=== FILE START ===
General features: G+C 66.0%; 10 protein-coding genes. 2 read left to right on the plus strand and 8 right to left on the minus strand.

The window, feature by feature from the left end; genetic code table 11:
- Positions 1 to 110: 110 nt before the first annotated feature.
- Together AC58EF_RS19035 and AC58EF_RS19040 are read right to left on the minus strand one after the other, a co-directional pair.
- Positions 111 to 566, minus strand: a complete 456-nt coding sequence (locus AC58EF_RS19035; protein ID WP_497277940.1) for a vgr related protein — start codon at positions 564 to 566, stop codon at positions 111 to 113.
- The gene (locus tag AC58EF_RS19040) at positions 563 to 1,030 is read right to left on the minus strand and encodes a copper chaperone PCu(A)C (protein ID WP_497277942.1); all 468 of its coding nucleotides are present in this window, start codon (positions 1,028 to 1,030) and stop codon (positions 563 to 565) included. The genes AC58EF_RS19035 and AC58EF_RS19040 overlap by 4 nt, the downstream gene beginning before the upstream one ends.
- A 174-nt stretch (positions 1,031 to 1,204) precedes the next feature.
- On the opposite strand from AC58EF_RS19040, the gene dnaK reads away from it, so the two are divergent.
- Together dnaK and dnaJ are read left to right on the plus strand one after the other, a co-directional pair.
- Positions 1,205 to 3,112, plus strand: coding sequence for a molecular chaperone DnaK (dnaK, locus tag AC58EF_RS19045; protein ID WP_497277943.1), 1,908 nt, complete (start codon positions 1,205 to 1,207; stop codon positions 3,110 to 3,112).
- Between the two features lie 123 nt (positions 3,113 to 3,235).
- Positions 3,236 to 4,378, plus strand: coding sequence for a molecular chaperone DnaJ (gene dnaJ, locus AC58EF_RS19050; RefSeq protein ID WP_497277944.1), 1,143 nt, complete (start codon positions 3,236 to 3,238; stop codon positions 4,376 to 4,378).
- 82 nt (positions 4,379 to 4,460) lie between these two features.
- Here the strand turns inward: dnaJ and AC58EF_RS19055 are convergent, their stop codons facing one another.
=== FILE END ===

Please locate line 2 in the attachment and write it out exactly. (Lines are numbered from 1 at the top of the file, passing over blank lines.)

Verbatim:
The window, feature by feature from the left end; genetic code table 11: